For example, members of the Ahmadiyya community in Pakistan were considered a religious minority within Islam, governed by Muslim personal law in the area of family law, allowed to contest elections as Muslims and to assume public office reserved for Muslims. In 1974, the Government of Prime Minister Zulfiqar Bhutto amended Article 260 of the 1973 Constitution of Pakistan in order to declare all Ahmadiyyas non-Muslims, thereby denying them all the legal benefits of being classified as Muslims.

In 1984, the President Zia-ul-Haq’s martial law regime added new sections 298B and 298-C to the Pakistan Penal Code of 1860, and amended the Code of Criminal Procedure of 1898 and West Pakistan Press and Publications Ordinance of 1963 Penal to punish with up to three years imprisonment for any member of the Ahadmiyya community who uses certain expressions which are characteristics of their religious faith, or use the Muslim call for payer, or identifies himself or herself as a Muslim.

Since the rationalisation of such persecution is alleged to be “Islamic,” it is therefore necessary to challenge such violations of freed of religion from the same Islamic perspective. In particular, the Qur’an neither defined apostasy and related concepts in legal terms, nor imposed a punishment for any of them in this life. These issues should be taken as matters of freedom of conscience, rather than capital crimes. But that possibility of re-interpretation must begin with a clear acknowledgement of the traditional position, despite all its ambiguities and contradictions.

An Islamic reform methodology that I find to be appropriate for achieving the necessary degree of reform is that proposed by Ustadh Mahmoud Mohamed Taha. The premise of Ustadh Mahmoud’s methodology is that the earlier universal message of Islam of peaceful propagation and non-discrimination was contained in parts of the Qur’an that were revealed in Mecca (610-22). But when the Prophet migrated with his few persecuted followers to Medina in 622, the Qur’an had to provide for the concrete needs of the emerging community, which had to struggle for survival in an extremely harsh and violent environment.

It is clear that traditional Shari’a principles, like apostasy, were in fact concessions to the social and economic realities of the time, and not the message Islam intended for humanity at large into the indefinite future. Since those principles were developed by early Muslim jurists applying their own methodology of interpretation that was not sanctioned as such in the Qur’an or Sunnaof the Prophet, different conclusions can be drawn by applying a new methodology.

This analysis, I believe, provides a coherent and systematic methodology of interpretation of the totality of the Qur’an and Sunna, instead of the arbitrary selectivity used some other modern reformers who fail to explain what happens to the verses they choose to overlook.

While traditional conceptions of apostasy and related notions were accepted as valid by earlier Muslims in the historical context of the formative stages of Shari’a, that is no longer true today. The individual and collective orientations of Muslims today, I believe, are probably different from those of earlier generations because of the radical transformation of existential and material circumstances of today compared to those of the past.

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In contrast to the localised traditional existence of past Islamic societies, Muslims today live in multi-religious nation-states which are fully incorporated into a globalised world of political, economic and security interdependence, and constantly experiencing the effects of mutual social/cultural influence with non-Islamic societies. While some individual Muslims may still choose to advocate traditional notions of community and conditionality of rights, the reality of the pluralistic national and international political communities of today support entitlement to freedom of belief as a human right rather than a conditional right of membership of a religious community.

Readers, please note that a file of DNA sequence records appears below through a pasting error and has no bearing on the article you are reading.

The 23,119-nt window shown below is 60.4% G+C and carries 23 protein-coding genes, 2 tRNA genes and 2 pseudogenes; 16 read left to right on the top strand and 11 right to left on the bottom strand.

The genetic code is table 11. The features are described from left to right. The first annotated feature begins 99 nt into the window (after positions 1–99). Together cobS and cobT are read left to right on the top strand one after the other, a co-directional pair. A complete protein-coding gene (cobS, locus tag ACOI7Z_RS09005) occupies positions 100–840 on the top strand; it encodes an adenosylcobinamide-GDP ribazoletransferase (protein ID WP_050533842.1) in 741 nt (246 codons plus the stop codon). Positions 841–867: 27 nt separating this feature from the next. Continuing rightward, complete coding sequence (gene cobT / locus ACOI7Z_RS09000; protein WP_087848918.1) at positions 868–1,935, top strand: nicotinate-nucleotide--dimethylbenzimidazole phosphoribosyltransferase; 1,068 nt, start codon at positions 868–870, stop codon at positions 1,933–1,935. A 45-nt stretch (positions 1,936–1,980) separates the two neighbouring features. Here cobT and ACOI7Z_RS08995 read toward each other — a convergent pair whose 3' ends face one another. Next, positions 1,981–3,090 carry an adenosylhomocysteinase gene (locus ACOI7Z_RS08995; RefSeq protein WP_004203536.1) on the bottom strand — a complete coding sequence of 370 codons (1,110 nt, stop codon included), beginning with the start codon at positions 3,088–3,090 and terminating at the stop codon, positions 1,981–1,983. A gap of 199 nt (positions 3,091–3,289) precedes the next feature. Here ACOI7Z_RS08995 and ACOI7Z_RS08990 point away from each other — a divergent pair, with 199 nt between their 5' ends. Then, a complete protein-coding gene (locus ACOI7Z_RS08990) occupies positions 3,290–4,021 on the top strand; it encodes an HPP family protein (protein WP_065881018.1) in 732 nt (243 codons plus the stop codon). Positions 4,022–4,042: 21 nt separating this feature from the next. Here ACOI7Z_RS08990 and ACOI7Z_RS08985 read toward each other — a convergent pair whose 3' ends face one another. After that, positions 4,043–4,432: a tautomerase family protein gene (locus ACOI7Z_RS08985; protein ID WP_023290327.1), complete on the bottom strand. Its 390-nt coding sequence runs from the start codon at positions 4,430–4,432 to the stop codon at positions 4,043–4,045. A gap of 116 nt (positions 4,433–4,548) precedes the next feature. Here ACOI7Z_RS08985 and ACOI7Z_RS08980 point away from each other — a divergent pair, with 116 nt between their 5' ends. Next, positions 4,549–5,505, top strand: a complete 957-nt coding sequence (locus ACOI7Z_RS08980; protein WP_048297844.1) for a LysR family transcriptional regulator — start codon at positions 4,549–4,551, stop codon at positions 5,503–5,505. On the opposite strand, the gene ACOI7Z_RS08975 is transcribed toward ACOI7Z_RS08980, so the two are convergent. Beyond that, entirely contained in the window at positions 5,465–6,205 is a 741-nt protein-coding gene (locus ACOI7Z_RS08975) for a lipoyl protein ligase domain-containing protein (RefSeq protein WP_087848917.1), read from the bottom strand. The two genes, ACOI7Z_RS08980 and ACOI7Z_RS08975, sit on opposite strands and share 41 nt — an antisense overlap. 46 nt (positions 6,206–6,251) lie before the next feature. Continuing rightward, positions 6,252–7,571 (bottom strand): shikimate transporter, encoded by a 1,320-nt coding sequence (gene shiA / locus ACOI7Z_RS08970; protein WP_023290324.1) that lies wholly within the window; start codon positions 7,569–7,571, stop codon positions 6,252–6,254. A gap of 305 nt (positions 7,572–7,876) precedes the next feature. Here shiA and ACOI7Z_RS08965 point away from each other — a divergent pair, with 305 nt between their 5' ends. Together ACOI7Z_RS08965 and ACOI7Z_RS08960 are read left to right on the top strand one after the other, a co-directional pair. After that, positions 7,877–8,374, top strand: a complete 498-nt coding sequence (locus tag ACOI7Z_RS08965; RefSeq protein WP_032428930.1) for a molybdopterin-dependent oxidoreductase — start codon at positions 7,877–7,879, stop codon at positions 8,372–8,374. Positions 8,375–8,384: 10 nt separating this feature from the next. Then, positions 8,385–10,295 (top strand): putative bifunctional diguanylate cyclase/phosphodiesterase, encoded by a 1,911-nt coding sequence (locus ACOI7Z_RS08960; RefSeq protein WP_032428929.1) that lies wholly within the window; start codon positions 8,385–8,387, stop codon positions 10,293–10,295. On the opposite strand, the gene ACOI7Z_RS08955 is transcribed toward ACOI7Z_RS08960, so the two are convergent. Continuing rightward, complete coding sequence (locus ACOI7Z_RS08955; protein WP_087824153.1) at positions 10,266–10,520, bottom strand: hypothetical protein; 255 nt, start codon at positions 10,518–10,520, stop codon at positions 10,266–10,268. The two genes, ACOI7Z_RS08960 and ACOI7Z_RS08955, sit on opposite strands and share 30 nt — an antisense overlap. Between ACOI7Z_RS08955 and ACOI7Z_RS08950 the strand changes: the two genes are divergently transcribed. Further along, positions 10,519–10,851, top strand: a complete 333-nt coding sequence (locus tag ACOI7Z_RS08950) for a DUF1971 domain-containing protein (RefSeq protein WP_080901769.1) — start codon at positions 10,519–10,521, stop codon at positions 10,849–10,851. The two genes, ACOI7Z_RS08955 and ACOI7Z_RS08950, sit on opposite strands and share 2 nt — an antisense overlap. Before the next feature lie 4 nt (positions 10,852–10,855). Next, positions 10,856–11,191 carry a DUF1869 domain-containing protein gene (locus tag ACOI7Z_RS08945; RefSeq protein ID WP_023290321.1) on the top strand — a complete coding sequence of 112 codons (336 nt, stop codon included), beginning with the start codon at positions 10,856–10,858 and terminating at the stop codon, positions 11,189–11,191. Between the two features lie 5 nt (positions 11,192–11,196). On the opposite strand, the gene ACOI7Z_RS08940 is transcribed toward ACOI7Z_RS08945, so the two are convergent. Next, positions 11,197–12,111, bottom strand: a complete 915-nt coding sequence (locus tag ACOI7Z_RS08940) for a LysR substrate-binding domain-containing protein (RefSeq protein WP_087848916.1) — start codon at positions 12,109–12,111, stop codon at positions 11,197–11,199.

If the benefits of freedom of belief are available only to believers who are accepted as such, what is the rationale for having a right to freedom of belief at all? The right to freedom of belief is needed, and can be claimed, only by nonbelievers and believers who are not accepted as such by the community in question.

Shari’a, the secular state and the practice of civic reason

This brings me directly to the related issue of the relationship of Muslims to the secular state. I, as a Muslim, need a secular state and the protection of my freedoms of speech and religion, along with other human rights, in order to be a Muslim by choice and conviction, which is the only valid way of being a Muslim.

Consequently, I would argue that the very idea of an Islamic state enforcing Shari’a as positive law is, in fact, both conceptually untenable and practically counterproductive from an Islamic point of view:

  • It is untenable because, once principles of Shari’a are enacted as positive law of a state, they cease to be the religious law of Islam and become the political will of that state. In other words, given the wide diversity of opinion among classical scholars and schools of thought, enacting any of those principles as positive law will have to select among competing views that are regarded as equally legitimate from an Islamic perspective. Since that selection will be made by whoever happens to be in control of the state, the outcome will be political, rather than religious as such.
  • It is counterproductive because it will necessarily deny some Muslims their religious freedom of choice among those views.

What I am calling for is the institutional separation of religion and the state, while recognising and regulating the unavoidable connectedness of religion and politics – not only because religious values invariably influence political behaviour, but also in order to enable them to do so through the democratic process, just as non-believers may seek to advance their philosophical or ideological views.

Mediating this tension between the need to separate religion from the state despite the connectedness of religion and politics can take place through the distinction between the state and politics. The state should be the more settled and deliberate operational side of self-governance, while politics is the dynamic process of making choices among competing policy options. The state and politics may be seen as two sides of the same coin, but they cannot and should not be completely fused into each other.